In 2009 the Evanston City Council considered opening the door to legalized video gambling terminals in establishments – but closed it quickly.

That attitude might not prevail today. At their meeting on Monday, May 1, members of the City Council’s Human Services Committee voted 3-2 in support of Eighth Ward Council Member Devon Reid’s call for changes to the city’s gambling ordinance. 

slot machines
A committee of the Evanston City Council rejected video gambling machines in 2009, but current council members may be more inclined. Credit: Darya Sannikova on

Under the proposal, staff would bring back their findings to the committee in three months.

Voting in favor were Reid, Juan Geracaris (9th Ward) and Bobby Burns (5th Ward). Voting against were Krissie Harris (2nd Ward) and Eleanor Revelle (7th Ward).

Aligning with the world today: Reid

In making the proposal, Reid said one of the driving forces was “making sure that city code aligns with the world as it is today and with our values as they are today.”

Reid said he personally dislikes gambling but said he was concerned that having police enforce the current city code “is potentially putting our city at liability, legal liability, and missing an opportunity to make sure that we are not overpolicing certain communities.”

Beyond that, he said gambling “is potentially a good source of revenue for the city.”

Council Member Devon Reid (8th Ward) speaks in favor of changing the city’s gambling code at the May 1 meeting of the Human Services Committee. Credit: City of Evanston YouTube

“You know, our dollars are potentially leaving Evanston or certainly leaving Evanston because we don’t have this,” he said, “and we could keep more of the money local.”

Reid said the change could benefit both businesses who choose to install gaming machines as well as the city, by generating revenue from sales and gambling taxes.

He further noted that in Illinois, “gambling is legal here,” and “you’re allowed to gamble under state law. Certainly, it is regulated under state law, and I think we need to more closely mirror state law on the on this issue.”

Reid said the city’s law is badly in need of an update from when it was written in the 1950s.

As the law is currently written, Reid told committee members, if he were to download the application for Draft Kings, a sports gambling site, on his cellphone, “the Evanston Police Department would be able to confiscate my phone and place me under arrest.”

Geracaris, chairing the meeting, expressed support for moving forward on Reid’s proposal.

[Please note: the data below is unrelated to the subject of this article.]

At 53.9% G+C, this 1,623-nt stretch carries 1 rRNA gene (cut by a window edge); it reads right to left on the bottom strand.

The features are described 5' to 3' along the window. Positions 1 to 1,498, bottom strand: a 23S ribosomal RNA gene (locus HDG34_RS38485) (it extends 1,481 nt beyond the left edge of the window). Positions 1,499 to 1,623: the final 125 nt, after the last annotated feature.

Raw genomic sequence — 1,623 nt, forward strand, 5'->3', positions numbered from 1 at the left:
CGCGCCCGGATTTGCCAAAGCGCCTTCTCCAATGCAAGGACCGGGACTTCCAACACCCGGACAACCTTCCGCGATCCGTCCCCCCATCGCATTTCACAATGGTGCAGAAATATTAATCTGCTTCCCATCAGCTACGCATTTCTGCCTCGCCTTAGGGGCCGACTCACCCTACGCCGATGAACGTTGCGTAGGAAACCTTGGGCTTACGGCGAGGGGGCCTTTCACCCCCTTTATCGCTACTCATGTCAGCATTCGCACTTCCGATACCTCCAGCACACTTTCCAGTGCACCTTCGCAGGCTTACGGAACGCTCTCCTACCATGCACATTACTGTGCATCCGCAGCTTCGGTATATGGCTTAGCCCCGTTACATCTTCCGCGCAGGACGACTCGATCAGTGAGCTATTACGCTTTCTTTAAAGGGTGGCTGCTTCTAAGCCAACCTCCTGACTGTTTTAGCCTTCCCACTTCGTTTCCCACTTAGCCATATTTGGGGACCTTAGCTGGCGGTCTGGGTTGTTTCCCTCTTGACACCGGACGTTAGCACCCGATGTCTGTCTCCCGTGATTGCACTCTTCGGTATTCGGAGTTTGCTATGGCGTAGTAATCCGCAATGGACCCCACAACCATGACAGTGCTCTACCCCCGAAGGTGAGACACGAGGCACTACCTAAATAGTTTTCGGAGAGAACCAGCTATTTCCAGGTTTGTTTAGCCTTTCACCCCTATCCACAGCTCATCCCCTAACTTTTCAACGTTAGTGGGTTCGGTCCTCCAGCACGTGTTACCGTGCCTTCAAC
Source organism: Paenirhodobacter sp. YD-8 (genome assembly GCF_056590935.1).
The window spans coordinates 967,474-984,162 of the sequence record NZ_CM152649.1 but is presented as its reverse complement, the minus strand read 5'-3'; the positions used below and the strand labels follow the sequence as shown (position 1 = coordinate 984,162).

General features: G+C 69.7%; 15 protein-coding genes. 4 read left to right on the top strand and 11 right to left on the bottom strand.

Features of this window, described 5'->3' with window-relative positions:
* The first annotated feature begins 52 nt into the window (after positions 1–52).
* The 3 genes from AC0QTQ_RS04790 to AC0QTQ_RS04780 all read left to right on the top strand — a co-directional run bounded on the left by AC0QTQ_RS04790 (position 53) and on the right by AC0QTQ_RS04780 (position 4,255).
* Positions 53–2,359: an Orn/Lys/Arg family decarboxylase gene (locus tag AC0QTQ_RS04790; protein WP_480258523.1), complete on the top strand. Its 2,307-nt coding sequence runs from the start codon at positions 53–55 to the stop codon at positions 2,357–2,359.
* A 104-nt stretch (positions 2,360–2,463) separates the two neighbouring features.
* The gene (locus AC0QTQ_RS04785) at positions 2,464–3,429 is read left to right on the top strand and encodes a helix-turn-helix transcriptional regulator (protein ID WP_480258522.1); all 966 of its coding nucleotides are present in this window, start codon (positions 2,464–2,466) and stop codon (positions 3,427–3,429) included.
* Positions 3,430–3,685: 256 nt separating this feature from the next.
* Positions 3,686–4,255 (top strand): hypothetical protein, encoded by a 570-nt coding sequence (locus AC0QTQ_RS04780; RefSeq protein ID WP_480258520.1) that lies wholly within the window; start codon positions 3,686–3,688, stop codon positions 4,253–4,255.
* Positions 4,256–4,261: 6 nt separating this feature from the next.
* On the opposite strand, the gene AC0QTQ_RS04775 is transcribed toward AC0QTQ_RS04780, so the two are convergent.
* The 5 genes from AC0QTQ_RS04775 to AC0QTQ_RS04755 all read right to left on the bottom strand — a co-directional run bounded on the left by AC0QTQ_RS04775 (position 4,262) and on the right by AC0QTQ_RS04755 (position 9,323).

“I’ve spoken with a number of residents who are in favor of … loosening our code around gambling, just specifically for small businesses,” he said, “and this is like a first step.”

Revelle noted that the current ordinance is quite lengthy, with one section addressing video gaming. “So if the goal here is to pave the way for video gaming, couldn’t we merely focus on that piece of the ordinance?” she asked.

She also asked about a statement from the Evanston Police Department in the staff memo on the issue that was provided for the meeting..

The statement said the EPD “does not object to licensed sports betting and other forms of gambling via the internet including through mobile applications except by any person under the age of 21 years old. The Evanston Police Department (EPD) does not recommend modifying the Code to make a distinction between gambling on private and public property.”

Revelle asked police Cmdr. Ryan Glew, who was at the meeting, how often the department actually enforces the ordinance.

“We have not had a gambling arrest in approximately 10 years,” Glew replied.

Enforcing the gambling ordinance, he said, was something that took place a couple of generations ago, but is not a recent problem.

Evanston Police Cmdr. Ryan Glew, speaking at Monday’s Human Services Committee meeting, said he did not see a situation where EPD would be enforcing gambling laws against cellphone users. Credit: City of Evanston YouTube

Glew told the committee that the position of EPD is “that any [ordinance] language that would result in privatized gambling that was outside of regulation or oversight” would be something the department would be concerned about, “because that could lead to quality of life issues in certain areas, other crimes and so forth.”

Reid said he was “fully onboard” with addressing some of those concerns.

“I think we need to make sure that gambling establishments are regulated,” he said. “I don’t think it makes sense, you know, willy-nilly to allow [ordinary people like] Willy or Nilly to create a gambling establishment in their home. And so there needs to be strict regulation where this can and cannot take place.”